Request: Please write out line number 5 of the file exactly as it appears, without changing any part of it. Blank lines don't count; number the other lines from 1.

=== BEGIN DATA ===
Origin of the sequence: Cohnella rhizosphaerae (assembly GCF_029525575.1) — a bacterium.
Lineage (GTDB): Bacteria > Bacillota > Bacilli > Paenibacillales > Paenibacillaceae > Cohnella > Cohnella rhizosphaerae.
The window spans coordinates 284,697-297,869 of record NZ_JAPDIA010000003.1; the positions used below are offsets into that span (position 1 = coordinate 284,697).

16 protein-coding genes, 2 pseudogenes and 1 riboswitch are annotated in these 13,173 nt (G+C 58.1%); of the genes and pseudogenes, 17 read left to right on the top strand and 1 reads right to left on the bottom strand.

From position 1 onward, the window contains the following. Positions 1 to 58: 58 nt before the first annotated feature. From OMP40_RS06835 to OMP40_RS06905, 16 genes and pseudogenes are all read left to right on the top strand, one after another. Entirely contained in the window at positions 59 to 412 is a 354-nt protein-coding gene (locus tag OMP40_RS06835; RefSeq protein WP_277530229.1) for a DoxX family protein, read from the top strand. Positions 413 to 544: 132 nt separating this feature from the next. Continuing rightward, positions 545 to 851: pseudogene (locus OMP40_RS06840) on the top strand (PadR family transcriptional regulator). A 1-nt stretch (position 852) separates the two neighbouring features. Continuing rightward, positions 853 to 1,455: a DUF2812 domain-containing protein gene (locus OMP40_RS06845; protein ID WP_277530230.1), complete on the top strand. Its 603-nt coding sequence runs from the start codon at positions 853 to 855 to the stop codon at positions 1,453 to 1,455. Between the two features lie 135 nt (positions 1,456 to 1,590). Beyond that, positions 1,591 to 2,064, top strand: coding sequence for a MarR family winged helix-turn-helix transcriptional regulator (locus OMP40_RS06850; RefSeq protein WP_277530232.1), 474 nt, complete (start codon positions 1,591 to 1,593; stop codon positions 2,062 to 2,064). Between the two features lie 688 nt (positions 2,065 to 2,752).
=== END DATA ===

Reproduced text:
From position 1 onward, the window contains the following. Positions 1 to 58: 58 nt before the first annotated feature. From OMP40_RS06835 to OMP40_RS06905, 16 genes and pseudogenes are all read left to right on the top strand, one after another. Entirely contained in the window at positions 59 to 412 is a 354-nt protein-coding gene (locus tag OMP40_RS06835; RefSeq protein WP_277530229.1) for a DoxX family protein, read from the top strand. Positions 413 to 544: 132 nt separating this feature from the next. Continuing rightward, positions 545 to 851: pseudogene (locus OMP40_RS06840) on the top strand (PadR family transcriptional regulator). A 1-nt stretch (position 852) separates the two neighbouring features. Continuing rightward, positions 853 to 1,455: a DUF2812 domain-containing protein gene (locus OMP40_RS06845; protein ID WP_277530230.1), complete on the top strand. Its 603-nt coding sequence runs from the start codon at positions 853 to 855 to the stop codon at positions 1,453 to 1,455. Between the two features lie 135 nt (positions 1,456 to 1,590). Beyond that, positions 1,591 to 2,064, top strand: coding sequence for a MarR family winged helix-turn-helix transcriptional regulator (locus OMP40_RS06850; RefSeq protein WP_277530232.1), 474 nt, complete (start codon positions 1,591 to 1,593; stop codon positions 2,062 to 2,064). Between the two features lie 688 nt (positions 2,065 to 2,752).